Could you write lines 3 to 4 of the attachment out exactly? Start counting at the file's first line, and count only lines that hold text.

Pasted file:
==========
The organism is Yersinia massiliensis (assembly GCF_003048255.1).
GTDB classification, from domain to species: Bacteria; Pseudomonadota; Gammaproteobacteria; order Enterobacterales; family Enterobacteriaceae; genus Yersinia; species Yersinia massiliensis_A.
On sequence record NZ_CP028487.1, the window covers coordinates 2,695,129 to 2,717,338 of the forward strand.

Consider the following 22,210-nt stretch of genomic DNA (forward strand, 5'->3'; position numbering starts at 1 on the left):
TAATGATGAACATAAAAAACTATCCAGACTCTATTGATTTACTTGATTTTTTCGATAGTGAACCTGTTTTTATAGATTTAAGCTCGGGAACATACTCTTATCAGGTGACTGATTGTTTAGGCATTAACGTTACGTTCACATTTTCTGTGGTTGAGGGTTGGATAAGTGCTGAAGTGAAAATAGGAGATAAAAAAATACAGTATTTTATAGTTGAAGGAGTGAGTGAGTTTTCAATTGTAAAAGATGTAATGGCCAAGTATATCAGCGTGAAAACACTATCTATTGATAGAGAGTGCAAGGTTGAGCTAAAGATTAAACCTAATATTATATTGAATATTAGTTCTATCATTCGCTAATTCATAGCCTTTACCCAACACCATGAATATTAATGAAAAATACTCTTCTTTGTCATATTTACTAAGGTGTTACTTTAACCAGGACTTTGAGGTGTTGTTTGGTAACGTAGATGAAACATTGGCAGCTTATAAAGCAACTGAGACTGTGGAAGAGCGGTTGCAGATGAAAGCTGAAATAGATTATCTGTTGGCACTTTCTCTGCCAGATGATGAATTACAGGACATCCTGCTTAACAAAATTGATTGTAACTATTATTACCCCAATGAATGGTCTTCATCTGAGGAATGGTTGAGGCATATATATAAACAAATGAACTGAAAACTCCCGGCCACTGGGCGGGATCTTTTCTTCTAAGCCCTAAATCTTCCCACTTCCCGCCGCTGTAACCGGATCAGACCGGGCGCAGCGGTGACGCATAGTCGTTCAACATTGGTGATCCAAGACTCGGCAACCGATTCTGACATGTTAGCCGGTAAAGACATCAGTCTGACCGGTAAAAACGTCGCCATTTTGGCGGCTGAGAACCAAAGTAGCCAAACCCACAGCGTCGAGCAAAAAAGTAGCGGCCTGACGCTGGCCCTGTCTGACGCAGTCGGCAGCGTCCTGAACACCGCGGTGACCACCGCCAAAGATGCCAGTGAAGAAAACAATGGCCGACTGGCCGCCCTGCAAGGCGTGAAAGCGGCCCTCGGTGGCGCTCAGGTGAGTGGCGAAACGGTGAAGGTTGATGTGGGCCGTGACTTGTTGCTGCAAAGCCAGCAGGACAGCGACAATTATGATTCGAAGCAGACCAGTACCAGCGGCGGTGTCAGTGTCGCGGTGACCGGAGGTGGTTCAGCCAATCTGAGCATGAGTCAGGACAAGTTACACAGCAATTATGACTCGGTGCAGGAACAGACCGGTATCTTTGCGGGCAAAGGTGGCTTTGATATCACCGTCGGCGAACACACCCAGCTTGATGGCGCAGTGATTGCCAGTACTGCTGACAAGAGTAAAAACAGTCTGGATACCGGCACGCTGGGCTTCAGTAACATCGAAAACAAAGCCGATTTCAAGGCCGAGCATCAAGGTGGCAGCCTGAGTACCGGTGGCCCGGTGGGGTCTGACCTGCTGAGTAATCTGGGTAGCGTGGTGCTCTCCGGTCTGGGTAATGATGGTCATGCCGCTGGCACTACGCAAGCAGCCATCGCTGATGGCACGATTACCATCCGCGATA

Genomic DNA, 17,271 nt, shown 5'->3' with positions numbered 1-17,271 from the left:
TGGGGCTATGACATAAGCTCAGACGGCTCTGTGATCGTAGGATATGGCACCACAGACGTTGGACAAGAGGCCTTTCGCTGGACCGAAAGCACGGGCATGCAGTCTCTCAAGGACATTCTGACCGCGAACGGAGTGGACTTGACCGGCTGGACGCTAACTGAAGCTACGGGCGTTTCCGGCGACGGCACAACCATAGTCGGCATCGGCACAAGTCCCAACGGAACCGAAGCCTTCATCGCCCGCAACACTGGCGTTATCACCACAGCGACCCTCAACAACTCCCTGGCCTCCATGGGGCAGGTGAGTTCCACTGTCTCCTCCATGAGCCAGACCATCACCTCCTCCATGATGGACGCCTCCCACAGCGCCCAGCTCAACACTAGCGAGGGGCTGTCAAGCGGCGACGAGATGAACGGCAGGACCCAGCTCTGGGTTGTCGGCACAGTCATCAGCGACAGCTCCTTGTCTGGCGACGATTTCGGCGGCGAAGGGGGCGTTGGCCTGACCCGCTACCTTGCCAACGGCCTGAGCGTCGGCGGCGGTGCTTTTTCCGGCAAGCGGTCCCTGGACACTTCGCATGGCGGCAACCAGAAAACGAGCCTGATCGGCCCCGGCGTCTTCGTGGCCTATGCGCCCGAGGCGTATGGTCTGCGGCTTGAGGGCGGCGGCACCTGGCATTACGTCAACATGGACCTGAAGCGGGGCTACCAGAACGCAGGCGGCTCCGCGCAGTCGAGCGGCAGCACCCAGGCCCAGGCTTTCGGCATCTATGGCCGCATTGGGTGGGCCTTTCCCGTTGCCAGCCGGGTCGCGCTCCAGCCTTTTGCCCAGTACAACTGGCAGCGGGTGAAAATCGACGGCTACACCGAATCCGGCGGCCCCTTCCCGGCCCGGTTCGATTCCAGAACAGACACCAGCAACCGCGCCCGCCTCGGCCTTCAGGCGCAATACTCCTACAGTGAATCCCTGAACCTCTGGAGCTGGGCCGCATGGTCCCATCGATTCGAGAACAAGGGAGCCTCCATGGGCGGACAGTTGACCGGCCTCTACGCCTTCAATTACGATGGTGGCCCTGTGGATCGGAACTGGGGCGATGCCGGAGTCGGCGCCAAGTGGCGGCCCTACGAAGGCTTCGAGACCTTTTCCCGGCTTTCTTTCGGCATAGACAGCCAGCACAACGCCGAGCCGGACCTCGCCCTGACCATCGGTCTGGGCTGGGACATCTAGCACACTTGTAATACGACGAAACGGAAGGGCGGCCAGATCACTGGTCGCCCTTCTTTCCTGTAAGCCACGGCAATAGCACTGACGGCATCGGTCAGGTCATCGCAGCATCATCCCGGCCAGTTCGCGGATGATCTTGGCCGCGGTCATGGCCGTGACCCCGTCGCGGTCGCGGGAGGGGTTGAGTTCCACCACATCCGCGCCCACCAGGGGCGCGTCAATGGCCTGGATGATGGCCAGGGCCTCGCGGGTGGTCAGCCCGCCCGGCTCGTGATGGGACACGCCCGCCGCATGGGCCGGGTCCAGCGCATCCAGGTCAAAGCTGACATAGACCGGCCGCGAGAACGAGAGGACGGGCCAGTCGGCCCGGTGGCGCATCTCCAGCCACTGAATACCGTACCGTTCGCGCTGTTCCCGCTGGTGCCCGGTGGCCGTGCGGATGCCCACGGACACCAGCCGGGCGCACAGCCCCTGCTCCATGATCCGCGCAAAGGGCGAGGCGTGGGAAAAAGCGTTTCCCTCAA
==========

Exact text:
On sequence record NZ_CP028487.1, the window covers coordinates 2,695,129 to 2,717,338 of the forward strand.

Consider the following 22,210-nt stretch of genomic DNA (forward strand, 5'->3'; position numbering starts at 1 on the left):